Mother of man accused of wanting to shoot Trump says son 'broken' in jail

Man accused of wanting to shoot Trump 'broken' says mother
Lynne Sandford holds a photo of her son Michael, who was arrested at a Trump rally after trying to grab a police officer's gun.

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Dorking, England (CNN)The mother of a British man accused of wanting to shoot Donald Trump says she fears her son will not survive a long period in prison.

Michael Sandford was arrested at a Trump rally in Las Vegas in June after he allegedly tried to grab a police officer's gun.
The 20-year-old told investigators he wanted "to kill Trump." He faces up to a decade in jail if convicted.
    Back home in England, Sandford's mother Lynne says she's worried the 20-year-old is not coping in custody.
    "He's in pieces. He's broken. He's bewildered," she says. "He begs me not to hang up the phone when we do speak."

    Struggle with mental illness

    Speaking from their hometown of Dorking, south of London, Lynne Sandford says her son is the very opposite of a potential assassin, "a very sweet, very sensitive, soppy, loving lad."
    Michael Sandford with his mother Lynne when he was a child; she says he was a "sweet, sensitive lad."
    But Sandford's story reveals a deeply troubled young man who has long struggled with mental illness.
    Lynne says her son was first diagnosed with autism aged 13; soon afterwards, doctors realized he also suffered from depression, anxiety, obsessive compulsive disorder and anorexia.
    She says that, aged just 14, he was admitted to a London psychiatric hospital for four months because he had stopped eating.
    "He'd just given up on himself. He'd lost the will to live. He found everything too difficult," she says.
    Michael Sandford was diagnosed with autism, depression, anorexia and anxiety as a child.

    Move to the US

    At 18, Michael declared he was moving to the United States to be with a girlfriend. His mother says she was desperately worried but couldn't stop him, so the family agreed to help him financially.
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    Lynne says her concerns increased quickly after he started living in New Jersey. He became increasingly evasive and vague about what he was doing, and only rarely made contact; eventually she discovered he was sleeping on the street.
    "I had a text message from him saying, 'I can't live like this much longer,'" she says. "I just could not understand why he was not coming back."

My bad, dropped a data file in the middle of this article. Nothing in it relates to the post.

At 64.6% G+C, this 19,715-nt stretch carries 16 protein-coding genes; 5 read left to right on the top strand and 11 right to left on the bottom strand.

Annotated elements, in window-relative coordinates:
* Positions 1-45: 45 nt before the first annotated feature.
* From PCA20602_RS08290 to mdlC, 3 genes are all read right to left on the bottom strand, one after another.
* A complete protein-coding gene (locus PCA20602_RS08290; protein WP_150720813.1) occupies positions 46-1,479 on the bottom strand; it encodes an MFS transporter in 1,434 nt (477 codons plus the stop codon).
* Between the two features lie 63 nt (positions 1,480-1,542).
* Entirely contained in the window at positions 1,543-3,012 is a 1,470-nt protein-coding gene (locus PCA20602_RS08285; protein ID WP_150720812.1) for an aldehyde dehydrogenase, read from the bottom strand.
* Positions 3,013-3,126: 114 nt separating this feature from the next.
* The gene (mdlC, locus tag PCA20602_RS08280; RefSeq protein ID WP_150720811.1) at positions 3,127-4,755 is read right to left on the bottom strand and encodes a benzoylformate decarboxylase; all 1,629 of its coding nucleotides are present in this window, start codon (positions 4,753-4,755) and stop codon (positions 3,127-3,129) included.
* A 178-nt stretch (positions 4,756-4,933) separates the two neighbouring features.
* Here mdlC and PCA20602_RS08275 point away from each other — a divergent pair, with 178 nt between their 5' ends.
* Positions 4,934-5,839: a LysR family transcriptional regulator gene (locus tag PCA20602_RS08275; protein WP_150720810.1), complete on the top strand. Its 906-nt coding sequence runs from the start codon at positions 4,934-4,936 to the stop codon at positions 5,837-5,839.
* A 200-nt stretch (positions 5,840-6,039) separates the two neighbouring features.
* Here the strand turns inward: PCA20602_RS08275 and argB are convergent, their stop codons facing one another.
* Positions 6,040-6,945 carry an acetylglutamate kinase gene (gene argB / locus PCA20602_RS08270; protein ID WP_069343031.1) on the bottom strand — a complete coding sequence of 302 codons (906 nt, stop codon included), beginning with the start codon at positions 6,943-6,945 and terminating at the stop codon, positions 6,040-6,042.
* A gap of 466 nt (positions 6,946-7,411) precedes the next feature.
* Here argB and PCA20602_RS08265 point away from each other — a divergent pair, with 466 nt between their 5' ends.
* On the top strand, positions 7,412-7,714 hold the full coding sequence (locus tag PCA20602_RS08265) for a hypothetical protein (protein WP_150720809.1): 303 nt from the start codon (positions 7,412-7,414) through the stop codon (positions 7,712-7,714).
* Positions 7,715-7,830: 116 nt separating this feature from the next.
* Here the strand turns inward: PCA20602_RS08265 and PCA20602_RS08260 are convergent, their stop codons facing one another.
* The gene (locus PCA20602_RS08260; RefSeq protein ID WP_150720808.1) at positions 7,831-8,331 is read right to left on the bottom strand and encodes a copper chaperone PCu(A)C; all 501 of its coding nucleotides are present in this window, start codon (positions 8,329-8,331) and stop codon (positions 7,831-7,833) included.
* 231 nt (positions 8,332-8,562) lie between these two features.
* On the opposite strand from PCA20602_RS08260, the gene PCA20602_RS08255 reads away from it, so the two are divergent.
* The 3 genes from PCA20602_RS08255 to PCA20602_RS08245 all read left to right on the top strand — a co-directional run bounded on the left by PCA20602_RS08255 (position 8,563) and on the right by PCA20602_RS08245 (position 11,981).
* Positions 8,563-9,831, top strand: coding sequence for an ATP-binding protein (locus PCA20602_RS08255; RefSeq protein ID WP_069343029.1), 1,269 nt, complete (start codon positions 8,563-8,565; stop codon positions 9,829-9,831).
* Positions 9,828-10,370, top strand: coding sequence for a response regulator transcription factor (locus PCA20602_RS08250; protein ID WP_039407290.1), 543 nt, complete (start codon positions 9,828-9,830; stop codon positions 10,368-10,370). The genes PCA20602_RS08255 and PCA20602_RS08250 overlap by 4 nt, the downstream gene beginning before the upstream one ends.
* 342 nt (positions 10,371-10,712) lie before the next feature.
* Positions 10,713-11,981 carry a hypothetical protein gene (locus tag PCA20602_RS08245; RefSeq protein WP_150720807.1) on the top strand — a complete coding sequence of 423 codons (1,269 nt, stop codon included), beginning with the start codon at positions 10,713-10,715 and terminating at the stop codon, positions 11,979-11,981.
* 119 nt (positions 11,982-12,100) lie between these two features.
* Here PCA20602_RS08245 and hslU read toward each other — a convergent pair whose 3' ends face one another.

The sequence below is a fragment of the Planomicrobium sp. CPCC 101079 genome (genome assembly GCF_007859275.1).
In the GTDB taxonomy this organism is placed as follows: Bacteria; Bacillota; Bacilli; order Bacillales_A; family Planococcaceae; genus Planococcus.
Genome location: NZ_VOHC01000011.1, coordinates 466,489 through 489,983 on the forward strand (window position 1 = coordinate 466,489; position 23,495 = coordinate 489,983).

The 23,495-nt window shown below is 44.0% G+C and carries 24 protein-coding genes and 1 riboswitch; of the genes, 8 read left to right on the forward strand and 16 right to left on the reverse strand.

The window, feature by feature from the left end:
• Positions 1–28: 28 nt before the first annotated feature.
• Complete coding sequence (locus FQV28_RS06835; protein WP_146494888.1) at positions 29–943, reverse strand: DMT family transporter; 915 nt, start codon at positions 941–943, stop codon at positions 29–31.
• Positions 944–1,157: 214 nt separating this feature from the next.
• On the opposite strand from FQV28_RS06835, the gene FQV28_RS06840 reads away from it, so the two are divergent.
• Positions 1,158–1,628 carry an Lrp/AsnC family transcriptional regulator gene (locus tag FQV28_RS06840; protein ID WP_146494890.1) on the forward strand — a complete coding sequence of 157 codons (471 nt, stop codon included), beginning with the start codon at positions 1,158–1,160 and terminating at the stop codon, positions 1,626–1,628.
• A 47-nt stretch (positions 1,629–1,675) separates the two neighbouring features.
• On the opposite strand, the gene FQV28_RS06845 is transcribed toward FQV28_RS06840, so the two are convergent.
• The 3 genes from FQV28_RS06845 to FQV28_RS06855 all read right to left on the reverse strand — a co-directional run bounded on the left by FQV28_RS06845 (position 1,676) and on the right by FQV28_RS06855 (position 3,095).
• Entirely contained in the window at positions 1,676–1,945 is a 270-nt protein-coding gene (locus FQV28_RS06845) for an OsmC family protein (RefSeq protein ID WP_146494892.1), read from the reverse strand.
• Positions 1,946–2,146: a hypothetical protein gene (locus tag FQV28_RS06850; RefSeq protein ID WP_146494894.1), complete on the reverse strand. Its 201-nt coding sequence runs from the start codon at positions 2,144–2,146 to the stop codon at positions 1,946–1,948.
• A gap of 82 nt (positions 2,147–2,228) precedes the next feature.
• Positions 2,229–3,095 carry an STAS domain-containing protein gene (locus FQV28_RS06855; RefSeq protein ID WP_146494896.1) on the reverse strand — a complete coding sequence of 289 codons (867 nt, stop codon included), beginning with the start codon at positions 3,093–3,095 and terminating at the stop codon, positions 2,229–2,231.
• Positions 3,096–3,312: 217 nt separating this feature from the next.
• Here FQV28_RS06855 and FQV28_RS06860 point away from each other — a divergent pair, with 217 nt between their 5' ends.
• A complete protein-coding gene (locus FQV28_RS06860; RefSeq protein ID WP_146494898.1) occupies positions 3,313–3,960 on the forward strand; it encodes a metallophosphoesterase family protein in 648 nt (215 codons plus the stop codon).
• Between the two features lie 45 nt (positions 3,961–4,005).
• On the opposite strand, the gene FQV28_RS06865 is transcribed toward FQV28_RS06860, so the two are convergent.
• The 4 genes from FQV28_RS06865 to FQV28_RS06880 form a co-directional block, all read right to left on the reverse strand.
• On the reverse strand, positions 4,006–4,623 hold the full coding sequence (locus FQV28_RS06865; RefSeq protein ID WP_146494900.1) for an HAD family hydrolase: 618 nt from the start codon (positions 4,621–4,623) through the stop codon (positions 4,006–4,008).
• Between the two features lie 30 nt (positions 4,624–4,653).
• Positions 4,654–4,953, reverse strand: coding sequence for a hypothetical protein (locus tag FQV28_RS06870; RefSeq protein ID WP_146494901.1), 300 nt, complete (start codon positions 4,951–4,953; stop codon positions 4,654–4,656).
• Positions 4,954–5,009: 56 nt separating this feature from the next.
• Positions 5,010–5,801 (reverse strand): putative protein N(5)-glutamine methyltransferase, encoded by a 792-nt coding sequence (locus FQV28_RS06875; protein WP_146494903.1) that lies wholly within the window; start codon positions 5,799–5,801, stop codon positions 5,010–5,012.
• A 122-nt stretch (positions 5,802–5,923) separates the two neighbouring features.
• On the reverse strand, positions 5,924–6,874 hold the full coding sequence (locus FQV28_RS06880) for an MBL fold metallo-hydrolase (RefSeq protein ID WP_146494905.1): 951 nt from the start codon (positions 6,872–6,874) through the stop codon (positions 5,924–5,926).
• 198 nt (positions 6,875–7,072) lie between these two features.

Sandford's visa had expired and he was in the US illegally; he had been living out of his car in California for a month, CNN affiliate KSNV reports.
    A short time later, the call came from the British government's foreign office telling her what had happened in Las Vegas.
    "I was just shaking from head to foot and I burst into tears," she remembers. "My heart stopped, my mind was racing."

    Visit to shooting range

    Police say Sandford struck up a conversation with a Las Vegas police officer, under the pretense that he wanted to get an autograph, before attempting to pull the officer's gun from its holster.
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    He is accused of planning his actions that day for around a year, and of going to a shooting range in the city the day before the rally to learn how to handle a weapon.
    He told investigators he thought he would be killed during the act.
    He has been charged with being in an illegal alien in possession of a firearm and disrupting the orderly conduct of government business and official functions. He has pleaded not guilty.
    "Luckily we're not looking at attempted murder," says Lynne. "Which I believe shows the police do acknowledge this wasn't a realistic attempt on Donald Trump's life."

    Plea for treatment

    Lynne Sandford holds a photo of her son; if convicted, she hopes he can serve his sentence in the UK.
    The Sandford family is trying to raise money for legal and travel expenses through a crowd-funding campaign.
    His mother says they understand he must be punished for his actions, but that they want to see him serve his sentence -- and receive treatment -- in the United Kingdom.
    "There's no getting away from what he did," she says. "He did attempt to do a very bad, very wrong thing.
    "But he's not a bad person. That's why we want to get him back to the UK. We want to get him psychiatric help, and we want him to see his family."